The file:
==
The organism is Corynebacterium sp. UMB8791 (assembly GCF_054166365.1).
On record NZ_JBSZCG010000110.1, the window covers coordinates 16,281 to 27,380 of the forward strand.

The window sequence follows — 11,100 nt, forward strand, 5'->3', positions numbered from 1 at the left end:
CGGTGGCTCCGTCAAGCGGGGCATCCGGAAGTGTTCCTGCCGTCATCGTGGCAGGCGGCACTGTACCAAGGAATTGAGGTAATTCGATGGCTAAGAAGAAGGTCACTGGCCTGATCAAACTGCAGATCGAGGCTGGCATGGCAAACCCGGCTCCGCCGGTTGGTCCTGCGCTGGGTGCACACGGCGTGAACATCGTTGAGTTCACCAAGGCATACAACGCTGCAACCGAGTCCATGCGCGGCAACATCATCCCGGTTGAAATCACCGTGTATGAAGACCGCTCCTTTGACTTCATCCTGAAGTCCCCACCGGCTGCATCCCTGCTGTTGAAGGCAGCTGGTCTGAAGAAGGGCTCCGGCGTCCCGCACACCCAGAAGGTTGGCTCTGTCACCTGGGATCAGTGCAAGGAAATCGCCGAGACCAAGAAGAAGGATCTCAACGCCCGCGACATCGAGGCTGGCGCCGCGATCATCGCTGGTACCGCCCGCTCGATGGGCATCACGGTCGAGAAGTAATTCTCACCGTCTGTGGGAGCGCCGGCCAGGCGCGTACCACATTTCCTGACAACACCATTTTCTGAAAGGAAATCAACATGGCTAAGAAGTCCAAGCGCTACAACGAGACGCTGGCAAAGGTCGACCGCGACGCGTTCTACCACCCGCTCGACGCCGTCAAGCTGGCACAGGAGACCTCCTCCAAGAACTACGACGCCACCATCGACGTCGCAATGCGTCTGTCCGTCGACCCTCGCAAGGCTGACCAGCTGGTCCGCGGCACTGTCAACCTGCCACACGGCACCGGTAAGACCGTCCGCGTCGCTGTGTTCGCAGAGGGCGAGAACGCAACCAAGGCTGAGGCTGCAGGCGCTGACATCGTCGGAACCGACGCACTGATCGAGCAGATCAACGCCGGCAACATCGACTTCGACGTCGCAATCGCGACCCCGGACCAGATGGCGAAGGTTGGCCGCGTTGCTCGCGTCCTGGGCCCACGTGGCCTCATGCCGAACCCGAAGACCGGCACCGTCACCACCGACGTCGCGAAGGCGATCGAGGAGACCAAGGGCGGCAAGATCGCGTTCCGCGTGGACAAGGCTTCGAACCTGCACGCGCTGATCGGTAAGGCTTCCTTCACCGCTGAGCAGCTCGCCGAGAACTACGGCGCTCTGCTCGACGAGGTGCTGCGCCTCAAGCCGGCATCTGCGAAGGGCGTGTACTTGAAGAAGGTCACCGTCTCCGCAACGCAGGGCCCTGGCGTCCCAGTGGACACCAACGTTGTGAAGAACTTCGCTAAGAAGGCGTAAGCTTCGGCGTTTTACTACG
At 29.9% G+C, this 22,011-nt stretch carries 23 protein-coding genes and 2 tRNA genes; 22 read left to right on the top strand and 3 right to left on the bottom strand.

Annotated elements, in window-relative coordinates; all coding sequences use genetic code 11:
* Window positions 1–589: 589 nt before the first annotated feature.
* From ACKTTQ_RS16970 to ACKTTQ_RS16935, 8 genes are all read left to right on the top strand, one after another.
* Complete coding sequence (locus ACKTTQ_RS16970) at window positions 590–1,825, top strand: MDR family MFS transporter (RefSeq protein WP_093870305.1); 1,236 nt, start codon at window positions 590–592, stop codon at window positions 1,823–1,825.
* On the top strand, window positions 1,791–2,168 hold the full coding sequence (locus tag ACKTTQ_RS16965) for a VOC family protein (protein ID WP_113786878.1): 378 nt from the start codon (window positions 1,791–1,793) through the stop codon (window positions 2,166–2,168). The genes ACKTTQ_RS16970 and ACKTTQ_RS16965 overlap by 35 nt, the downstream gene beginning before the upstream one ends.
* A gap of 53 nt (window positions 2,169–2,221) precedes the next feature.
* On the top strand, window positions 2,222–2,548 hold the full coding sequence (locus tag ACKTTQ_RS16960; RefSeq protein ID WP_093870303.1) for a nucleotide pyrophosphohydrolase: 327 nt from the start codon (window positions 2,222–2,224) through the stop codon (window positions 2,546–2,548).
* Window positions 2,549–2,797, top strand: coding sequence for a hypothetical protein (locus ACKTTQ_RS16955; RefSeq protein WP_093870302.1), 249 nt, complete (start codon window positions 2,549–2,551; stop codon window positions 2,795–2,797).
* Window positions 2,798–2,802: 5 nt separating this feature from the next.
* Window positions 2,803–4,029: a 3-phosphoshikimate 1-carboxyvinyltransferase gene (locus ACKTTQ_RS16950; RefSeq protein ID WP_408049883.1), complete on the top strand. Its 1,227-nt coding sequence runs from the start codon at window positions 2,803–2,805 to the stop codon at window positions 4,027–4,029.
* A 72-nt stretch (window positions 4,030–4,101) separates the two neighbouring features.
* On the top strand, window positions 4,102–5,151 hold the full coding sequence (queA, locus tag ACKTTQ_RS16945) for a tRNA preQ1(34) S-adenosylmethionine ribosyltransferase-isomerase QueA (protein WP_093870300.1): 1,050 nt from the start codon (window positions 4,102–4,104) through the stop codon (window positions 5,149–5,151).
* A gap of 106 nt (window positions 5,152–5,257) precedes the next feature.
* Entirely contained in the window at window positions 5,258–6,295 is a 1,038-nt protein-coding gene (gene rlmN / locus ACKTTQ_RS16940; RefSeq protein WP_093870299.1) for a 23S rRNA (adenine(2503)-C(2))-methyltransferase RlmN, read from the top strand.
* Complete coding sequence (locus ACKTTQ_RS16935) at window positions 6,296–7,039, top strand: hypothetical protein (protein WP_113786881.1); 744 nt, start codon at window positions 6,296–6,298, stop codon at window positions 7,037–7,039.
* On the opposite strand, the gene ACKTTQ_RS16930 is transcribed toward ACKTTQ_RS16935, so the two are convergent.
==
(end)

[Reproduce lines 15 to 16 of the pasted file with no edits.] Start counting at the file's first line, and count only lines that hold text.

* Window positions 2,803–4,029: a 3-phosphoshikimate 1-carboxyvinyltransferase gene (locus ACKTTQ_RS16950; RefSeq protein ID WP_408049883.1), complete on the top strand. Its 1,227-nt coding sequence runs from the start codon at window positions 2,803–2,805 to the stop codon at window positions 4,027–4,029.
* A 72-nt stretch (window positions 4,030–4,101) separates the two neighbouring features.